TIMELINE-Iceland to hold new referendum on Icesave deal

April 9 (Reuters) – Here is a timeline of events in Iceland
since its financial crisis erupted:

Oct. 6, 2008 – Threatened with national bankruptcy,
Icelanders give the government sweeping powers, including
wide-ranging authority over its banks.

Oct. 7 – The government dismisses the board of directors of
Landsbanki, the island’s second-largest bank by value, and puts
the bank in receivership.

Oct. 8 – The government takes control of Glitnir, the
third-largest bank, buying a 75 percent stake for 600 million
euros ($878 million).

Oct. 9 – The financial crisis deepens as Iceland also takes
control of Kaupthing, its biggest bank.

— A diplomatic row breaks out between Iceland and Britain
over how to deal with hundreds of millions of pounds of British
deposits trapped in collapsed Icelandic banks.

Oct. 15 – Iceland shores up its ravaged economy by slashing
borrowing costs; the central bank cuts its main interest rate to
12 percent from 15.5 percent.

Oct. 24 – Iceland asks the IMF for $2 billion in aid to help
fix the economy and restart currency trading.

Oct. 25 – Protesters demand the resignation of conservative
Prime Minister Geir Haarde.

Nov. 19 – The IMF approves a $2.1 billion loan for Iceland.
The deal is complemented by more than $3 billion in loans from
Nordic countries, Russia and Poland, and around $5 billion from
Britain, the Netherlands and Germany, making the whole package
worth about $10 billion.

Jan. 26, 2009 – Iceland’s ruling coalition falls apart when
Prime Minister Haarde says he is resigning. Two days later
Social Democrats are given a mandate to form a new government.

Feb. 1 – Iceland names an interim centre-left government
which promises to rebuild the economy. Johanna Sigurdardottir of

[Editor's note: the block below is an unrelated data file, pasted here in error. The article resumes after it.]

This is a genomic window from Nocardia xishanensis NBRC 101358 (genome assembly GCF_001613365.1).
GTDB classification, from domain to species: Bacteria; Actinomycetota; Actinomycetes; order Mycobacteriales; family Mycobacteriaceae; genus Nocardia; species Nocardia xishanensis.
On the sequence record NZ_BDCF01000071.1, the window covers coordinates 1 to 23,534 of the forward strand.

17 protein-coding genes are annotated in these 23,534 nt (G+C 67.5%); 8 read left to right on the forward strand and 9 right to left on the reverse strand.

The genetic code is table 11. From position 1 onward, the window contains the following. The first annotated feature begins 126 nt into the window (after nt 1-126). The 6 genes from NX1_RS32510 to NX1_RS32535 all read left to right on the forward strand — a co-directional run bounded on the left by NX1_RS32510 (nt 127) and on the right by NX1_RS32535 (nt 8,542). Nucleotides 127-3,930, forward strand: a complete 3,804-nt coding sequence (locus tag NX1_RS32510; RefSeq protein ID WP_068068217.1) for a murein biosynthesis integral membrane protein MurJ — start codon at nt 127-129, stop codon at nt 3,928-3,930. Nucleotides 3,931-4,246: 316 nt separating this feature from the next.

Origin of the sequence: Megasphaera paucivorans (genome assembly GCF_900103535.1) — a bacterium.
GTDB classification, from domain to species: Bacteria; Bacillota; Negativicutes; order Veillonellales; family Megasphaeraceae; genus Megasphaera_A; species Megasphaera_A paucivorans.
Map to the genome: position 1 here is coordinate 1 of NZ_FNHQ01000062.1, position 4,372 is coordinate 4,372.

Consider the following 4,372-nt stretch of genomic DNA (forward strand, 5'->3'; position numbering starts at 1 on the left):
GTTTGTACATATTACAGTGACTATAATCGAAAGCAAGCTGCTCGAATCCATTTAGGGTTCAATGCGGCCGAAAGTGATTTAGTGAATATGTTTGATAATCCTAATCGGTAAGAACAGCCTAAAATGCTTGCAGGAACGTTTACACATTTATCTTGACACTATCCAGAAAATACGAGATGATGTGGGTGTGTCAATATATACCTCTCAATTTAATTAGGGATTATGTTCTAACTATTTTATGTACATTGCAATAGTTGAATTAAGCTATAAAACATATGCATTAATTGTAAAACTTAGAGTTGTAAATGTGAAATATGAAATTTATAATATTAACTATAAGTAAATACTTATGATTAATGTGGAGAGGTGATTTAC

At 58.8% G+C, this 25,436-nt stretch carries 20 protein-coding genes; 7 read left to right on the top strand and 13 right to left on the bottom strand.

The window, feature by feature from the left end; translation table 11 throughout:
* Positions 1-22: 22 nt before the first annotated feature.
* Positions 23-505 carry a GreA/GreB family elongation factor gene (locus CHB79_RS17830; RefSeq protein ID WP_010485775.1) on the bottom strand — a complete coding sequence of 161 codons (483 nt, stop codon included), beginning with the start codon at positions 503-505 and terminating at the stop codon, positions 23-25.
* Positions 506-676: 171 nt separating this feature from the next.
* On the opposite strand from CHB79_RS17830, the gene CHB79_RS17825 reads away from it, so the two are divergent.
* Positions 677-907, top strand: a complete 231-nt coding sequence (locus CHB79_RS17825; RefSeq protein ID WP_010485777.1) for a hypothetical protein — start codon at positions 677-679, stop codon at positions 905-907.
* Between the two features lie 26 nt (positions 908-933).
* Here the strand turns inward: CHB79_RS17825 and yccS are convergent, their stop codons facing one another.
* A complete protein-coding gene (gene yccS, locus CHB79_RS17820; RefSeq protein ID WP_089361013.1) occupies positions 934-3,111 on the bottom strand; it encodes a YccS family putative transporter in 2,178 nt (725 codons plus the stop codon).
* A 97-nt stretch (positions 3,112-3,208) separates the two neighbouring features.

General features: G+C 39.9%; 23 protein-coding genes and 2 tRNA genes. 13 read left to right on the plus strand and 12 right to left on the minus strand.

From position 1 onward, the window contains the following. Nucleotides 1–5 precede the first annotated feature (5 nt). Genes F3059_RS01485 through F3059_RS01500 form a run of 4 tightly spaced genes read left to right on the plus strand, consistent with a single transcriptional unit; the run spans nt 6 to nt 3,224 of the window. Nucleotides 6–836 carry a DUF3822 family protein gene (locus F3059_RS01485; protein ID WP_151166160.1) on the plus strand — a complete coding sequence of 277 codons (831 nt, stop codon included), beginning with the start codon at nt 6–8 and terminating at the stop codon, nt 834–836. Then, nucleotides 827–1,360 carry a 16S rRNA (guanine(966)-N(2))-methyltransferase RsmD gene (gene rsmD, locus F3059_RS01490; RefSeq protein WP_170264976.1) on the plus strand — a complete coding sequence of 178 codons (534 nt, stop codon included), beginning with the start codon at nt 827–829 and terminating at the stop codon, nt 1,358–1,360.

the Social Democratic Alliance is prime minister. The Social
Democrats, the junior partner in the previous government, forms
the caretaker administration with the Left-Greens.

April 25 – The caretaker government of the Social Democrats
and Left-Greens wins renewed power in parliamentary elections.

June 6 – Iceland agrees to reimburse Britain and the
Netherlands for compensating people in the two countries holding
Icesave accounts at Landsbanki.

July 17 – Iceland applies to join the EU a day after
parliament narrowly backs plans to begin talks on joining.

Aug. 28 – Parliament approves “Icesave” bill, having added
conditions such as linking payment to GDP development. However,
Britain and the Netherlands refuse to approve the revisions made
by the Icelandic parliament.

Dec. 30 – Parliament approves the amended bill to repay more
than $5 billion lost by savers in Britain and the Netherlands.

Jan. 5, 2010 – President Olafur Grimsson unexpectedly
rejects the bill, forcing a referendum on the issue and
threatening vital economic aid.

March 6 – Iceland overwhelmingly rejects a $5 billion deal
to repay debts to Britain and the Netherlands in a referendum.

April 16 – The IMF approves a long-delayed loan
disbursement for Iceland, releasing $160 million to the
crisis-hit country.
July 26 – The European Union agrees to start accession talks
with Iceland and urges it to resolve the debt dispute.

Dec. 9 – Iceland agrees better terms on repaying Britain and
the Netherlands over Icesave, negotiators say.

Feb. 16, 2011 – Lawmakers again back a deal to repay the $5
billion to Britain and the Netherlands.

Feb. 20 – President Olafur Grimsson triggers a new
referendum when he refuses to sign the bill.

April 9 – Icelanders vote in a referendum on the plan to
repay around $5 billion to Britain and the Netherlands.

TIMELINE-Iceland to hold new referendum on Icesave deal